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ARS Home » Midwest Area » Columbia, Missouri » Plant Genetics Research » Research » Publications at this Location » Publication #405768

Research Project: Redesigning Soybeans for a Resilient Future of Food, Feeds, and Bio-Industry

Location: Plant Genetics Research

Title: Cataloging SCN resistance loci in north american public soybean breeding programs

item MAHMOOD, ANSER - University Of Missouri
item Bilyeu, Kristin
item SKRABISOVA, MARIA - Palacky University
item BIOVA, JANA - Palacky University
item DE MEYER, ELIZABETH - University Of Missouri
item MEINHARDT, CLINTON - University Of Missouri
item USOVSKY, MARIOLA - University Of Missouri
item Song, Qijian
item LORENZ, AARON - University Of Minnesota
item MITCHUM, MELISSA - University Of Georgia
item SHANNON, GROVER - University Of Missouri
item SCABOO, ANDREW - University Of Missouri

Submitted to: Frontiers in Plant Genetics and Genomics
Publication Type: Peer Reviewed Journal
Publication Acceptance Date: 10/16/2023
Publication Date: 11/20/2023
Citation: Mahmood, A., Bilyeu, K.D., Skrabisova, M., Biova, J., De Meyer, E., Meinhardt, C., Usovsky, M., Song, Q., Lorenz, A., Mitchum, M., Shannon, G., Scaboo, A. 2023. Cataloging SCN resistance loci in north american public soybean breeding programs. Frontiers in Plant Genetics and Genomics. 14. Article 1270546.

Interpretive Summary: In the United States, more soybean yield losses can be attributed to the soybean cyst nematode (SCN) than any other pest, and it is responsible for more than one billion dollars in losses each year. Soybean breeders have been addressing the SCN problem through incorporating genetic resistance from a small set of donor accessions and intensive phenotypic selection for resistance. Resistance to SCN is variable and the genetics are not thoroughly understood. The objective of this work was to utilize a large resource of soybean breeding program germplasm in an association analysis to uncover the full genetic architecture of SCN resistance and provide information to assist in identifying minor resistance genes. The results confirmed known sources of resistance to individual SCN populations, dissected the effect of minor loci in SCN resistance, and identified novel genetic combinations that effectively provided complete SCN resistance. The impact of this research is the knowledge to apply confirmed and new SCN resistance genes and loci to soybean breeding efforts to combat this important pest.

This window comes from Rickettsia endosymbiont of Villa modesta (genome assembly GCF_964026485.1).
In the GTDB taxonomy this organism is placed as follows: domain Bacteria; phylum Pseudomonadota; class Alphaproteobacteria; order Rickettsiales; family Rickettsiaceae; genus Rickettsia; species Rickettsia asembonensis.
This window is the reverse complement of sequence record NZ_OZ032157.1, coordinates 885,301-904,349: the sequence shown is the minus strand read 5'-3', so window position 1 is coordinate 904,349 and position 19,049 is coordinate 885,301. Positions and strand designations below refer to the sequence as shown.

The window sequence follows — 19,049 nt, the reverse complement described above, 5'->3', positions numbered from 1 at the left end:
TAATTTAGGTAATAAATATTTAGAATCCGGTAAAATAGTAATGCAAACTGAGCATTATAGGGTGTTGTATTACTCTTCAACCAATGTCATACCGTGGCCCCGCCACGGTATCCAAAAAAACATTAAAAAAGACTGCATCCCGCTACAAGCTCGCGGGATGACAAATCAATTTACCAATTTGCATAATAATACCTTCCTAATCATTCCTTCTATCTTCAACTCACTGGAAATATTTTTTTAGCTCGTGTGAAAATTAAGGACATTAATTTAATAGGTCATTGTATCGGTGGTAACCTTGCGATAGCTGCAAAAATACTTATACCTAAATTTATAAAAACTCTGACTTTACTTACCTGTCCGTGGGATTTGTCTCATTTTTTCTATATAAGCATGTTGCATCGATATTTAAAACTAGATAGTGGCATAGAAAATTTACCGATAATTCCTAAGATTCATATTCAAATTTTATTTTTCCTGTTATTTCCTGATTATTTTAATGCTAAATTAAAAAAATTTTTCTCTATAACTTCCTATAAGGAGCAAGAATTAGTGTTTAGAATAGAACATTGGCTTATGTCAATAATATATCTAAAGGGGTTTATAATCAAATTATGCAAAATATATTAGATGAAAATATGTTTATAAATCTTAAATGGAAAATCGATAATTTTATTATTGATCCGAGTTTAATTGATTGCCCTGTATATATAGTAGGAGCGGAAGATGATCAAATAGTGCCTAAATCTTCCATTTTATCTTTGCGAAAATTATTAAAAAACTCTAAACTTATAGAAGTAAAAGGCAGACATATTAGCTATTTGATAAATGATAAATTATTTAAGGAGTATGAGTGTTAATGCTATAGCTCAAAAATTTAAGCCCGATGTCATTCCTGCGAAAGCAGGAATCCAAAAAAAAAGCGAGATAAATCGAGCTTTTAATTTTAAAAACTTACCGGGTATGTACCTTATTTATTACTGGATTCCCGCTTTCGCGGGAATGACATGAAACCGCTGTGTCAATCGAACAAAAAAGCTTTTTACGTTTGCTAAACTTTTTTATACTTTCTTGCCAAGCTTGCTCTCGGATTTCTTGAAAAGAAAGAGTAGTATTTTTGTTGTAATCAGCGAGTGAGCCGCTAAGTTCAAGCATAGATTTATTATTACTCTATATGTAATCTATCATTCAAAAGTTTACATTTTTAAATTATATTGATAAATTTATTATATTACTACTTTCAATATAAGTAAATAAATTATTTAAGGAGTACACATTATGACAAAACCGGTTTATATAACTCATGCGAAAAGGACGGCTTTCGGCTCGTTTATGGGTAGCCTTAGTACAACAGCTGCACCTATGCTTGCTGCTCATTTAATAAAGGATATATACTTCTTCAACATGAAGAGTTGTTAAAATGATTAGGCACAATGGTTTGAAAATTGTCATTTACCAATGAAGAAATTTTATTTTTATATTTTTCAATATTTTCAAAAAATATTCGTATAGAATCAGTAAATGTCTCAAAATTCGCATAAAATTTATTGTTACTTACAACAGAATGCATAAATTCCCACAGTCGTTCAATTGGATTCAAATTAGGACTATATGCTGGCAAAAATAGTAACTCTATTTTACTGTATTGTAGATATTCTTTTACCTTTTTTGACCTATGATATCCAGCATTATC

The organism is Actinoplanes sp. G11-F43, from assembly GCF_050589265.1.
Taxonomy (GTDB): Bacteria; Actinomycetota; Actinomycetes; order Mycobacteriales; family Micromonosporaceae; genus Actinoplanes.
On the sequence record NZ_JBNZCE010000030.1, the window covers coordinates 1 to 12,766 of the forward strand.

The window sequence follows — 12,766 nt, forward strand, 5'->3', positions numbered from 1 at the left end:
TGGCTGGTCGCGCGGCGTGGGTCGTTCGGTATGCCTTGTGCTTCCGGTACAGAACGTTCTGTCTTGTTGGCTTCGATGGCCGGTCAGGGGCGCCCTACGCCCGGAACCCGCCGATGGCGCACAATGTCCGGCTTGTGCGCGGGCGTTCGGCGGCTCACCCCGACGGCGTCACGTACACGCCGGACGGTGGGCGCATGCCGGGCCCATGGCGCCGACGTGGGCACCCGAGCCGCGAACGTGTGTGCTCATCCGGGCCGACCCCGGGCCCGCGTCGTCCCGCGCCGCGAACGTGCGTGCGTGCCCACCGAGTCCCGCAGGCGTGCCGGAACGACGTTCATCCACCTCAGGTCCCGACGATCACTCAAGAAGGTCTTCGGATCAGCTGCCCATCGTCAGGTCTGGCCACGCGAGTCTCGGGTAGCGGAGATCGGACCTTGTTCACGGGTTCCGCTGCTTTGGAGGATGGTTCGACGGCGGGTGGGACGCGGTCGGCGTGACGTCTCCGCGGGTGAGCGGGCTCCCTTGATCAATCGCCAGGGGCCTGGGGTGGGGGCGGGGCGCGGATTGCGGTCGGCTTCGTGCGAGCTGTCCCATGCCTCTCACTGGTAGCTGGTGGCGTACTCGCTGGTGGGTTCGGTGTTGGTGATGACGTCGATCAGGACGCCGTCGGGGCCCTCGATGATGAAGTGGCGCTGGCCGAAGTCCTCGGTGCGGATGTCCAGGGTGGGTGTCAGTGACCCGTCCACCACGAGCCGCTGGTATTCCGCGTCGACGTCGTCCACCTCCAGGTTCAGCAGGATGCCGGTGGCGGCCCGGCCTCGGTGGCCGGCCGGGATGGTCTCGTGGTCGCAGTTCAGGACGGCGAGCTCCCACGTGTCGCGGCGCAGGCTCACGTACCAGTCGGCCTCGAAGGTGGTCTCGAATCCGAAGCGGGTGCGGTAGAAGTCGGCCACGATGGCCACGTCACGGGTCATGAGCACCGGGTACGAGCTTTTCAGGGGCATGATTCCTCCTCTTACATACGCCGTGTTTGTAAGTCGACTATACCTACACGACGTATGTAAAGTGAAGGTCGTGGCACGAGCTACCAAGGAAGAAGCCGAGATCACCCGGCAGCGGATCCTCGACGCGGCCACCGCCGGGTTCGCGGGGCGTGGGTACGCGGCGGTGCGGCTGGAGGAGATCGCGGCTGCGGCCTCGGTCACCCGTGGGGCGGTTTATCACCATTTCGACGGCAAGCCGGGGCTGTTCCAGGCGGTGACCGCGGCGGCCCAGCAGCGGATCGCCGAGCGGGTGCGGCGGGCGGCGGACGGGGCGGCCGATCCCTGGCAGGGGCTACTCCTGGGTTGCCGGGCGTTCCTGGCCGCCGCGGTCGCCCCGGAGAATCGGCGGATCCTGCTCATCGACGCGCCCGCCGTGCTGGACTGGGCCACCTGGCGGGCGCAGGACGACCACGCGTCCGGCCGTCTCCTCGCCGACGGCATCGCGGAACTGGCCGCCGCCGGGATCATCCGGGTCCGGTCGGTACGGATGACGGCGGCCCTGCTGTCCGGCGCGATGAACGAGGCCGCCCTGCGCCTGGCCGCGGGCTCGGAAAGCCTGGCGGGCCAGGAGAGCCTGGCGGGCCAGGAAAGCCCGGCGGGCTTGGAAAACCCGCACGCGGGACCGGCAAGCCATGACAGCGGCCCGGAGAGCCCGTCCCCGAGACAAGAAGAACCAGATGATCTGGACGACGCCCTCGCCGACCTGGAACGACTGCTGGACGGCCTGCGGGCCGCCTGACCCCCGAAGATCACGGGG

Technical Abstract: Soybean cyst nematode (SCN) is a destructive pathogen of soybeans responsible for annual yield loss exceeding $1.5 billion in the United States. Here, we conducted a series of genome-wide association studies (GWASs) to understand the genetic landscape of SCN resistance in the University of Missouri soybean breeding programs (Missouri panel), as well as germplasm and cultivars within the United States Department of Agriculture (USDA) Uniform Soybean Tests—Northern Region (NUST). For the Missouri panel, we evaluated the resistance of breeding lines to SCN populations HG 2.5.7 (Race 1), HG (Race 2), HG 0 (Race 3), HG 2.5.7 (Race 5), and HG (Race 14) and identified seven quantitative trait nucleotides (QTNs) associated with SCN resistance on chromosomes 2, 8, 11, 14, 17, and 18. Additionally, we evaluated breeding lines in the NUST panel for resistance to SCN populations HG 2.5.7 (Race 1) and HG 0 (Race 3), and we found three SCN resistance-associated QTNs on chromosomes 7 and 18. Through these analyses, we were able to decipher the impact of seven major genetic loci, including three novel loci, on resistance to several SCN populations and identified candidate genes within each locus. Further, we identified favorable allelic combinations for resistance to individual SCN HG types and provided a list of available germplasm for integration of these unique alleles into soybean breeding programs. Overall, this study offers valuable insight into the landscape of SCN resistance loci in U.S. public soybean breeding programs and provides a framework to develop new and improved soybean cultivars with diverse plant genetic modes of SCN resistance.